Fashion designer and professor, recipient of the Phyllis-Lambert Design Montréal Grant, Ying Gao lives and works between Geneva and Montreal. She questions our assumptions about clothing by combining urban design, architecture and multimedia. She explores the construction of the garment, taking her inspiration from the transformations of the social and urban environment. Recognized worldwide, her designs are frequently shown in museums and galleries. Design is the medium, situated in the technological rather than in the textile realm. Sensory technologies allow garments to become more playful and interactive. Ying Gao explores both the status of the individual, whose physical contours are transformed by external interferences, and the garment’s function as a fragile protective space. Her work testifies to the profound mutation of the world in which we live and carries with it a radical critical dimension that transcends technological experimentation.
Based in Hongkong
Royal College of Art, London | Industrial Design
Project: Synthetic Biology | mar 2012 – jun 2013
This project explores new culinary experiences potentially through developments in synthetic biology. Living food finds its lineage in haute cuisine and molecular gastronomy. A set of future dining experiences were designed where food behaves like a living creature entertaining us through an empathetic connection.
Main objective of this project was to explore how food could evolve in the future from developments in emerging technologies. With this project I proposed a future where food shifts towards being a channel of aesthetic experiences: What if food were consumed alive, as a fictional character? What if food was able to play with our cutlery and create hyper-sensations in our mouth? Synthetic biotech has already started to create artificial life in organic forms, breathing life into artificial digestible forms no longer resides as a mere fantasy 1)2). Could this be an opportunity for us to venture into the fictional realms, through physical yet real interactions with nutritional consumables which offers a new dimension in our culinary experiences?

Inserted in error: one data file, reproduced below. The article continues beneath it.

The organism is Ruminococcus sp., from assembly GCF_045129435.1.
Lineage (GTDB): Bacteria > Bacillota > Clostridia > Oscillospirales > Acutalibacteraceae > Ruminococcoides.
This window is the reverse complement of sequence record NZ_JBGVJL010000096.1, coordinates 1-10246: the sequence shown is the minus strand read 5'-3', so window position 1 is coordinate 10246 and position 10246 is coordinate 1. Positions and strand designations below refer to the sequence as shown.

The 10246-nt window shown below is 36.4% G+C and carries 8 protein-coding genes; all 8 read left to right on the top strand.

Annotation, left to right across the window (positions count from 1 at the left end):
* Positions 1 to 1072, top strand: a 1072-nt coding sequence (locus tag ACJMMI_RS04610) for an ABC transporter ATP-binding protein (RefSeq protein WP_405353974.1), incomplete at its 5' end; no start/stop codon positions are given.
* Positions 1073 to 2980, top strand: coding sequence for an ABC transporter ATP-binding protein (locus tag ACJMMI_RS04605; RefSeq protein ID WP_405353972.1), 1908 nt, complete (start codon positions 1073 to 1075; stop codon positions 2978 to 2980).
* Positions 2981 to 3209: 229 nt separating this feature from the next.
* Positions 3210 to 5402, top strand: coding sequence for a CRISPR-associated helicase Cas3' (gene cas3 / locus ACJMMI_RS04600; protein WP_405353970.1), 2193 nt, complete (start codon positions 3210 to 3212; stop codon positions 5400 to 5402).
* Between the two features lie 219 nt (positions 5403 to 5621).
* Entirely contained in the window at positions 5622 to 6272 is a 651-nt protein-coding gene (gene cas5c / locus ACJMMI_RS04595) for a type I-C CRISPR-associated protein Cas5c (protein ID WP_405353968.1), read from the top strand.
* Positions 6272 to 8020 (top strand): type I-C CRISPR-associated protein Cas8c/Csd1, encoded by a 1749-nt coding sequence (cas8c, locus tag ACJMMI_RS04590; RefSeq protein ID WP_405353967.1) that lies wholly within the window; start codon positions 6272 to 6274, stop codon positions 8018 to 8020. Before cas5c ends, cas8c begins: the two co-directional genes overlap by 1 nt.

I believe the role of aesthetics is not simply to make things beautiful, but to awaken novel senses. I am interested in creating interactions that evoke new emotional and psychological reactions. To achieve this I probe the boundary between the living and the artificial, and through exploration of future sensory experiences. Through this process, I aim to design new media that awakens and enriches future lives.
De ‘Amoebe’-oppervlak aanpassing trainer is een conceptueel prototype dat streeft naar de toekomst van nieuwe materialen afkomstig van protocellen sonde. De studie van protocellen is een nieuwe en opkomende wetenschap die het potentieel heeft om drastisch revolutie de manier waarop we materialen heeft. Wezen, protocellen vervagen de kloof tussen de niet-levende en de levende. Engineering van het ontstaan van leven uit levenloze vloeibare chemicaliën kunstmatig vervaardigd in het laboratorium kan de bouwstenen leveren aan een nieuwe man-made karakter te creëren.
SIMILAR EFFECT, as created in the artwork of zimoun.
In his work carsten nicolai, born 1965 in karl-marx-stadt, seeks to overcome a separation of art forms and genres for an integrated artistic approach. influenced by scientific reference systems, nicolai often engages mathematic patterns such as grids and codes, as well as error, random and self-organising structures.
Photographs, film, clouds and sounds.
He used science, film, photographs and sound to create this image.
The movements, structure/texture, and their potentially infinite variety of forms. shot from the plane on various trips, the photos especially focus on so-called stratus clouds, a category of clouds that usually appears rather flat, hazy and featureless. their visual quality as seen from above may imply micro and macro structures at the same time thus potentially deceives the viewer’s perception.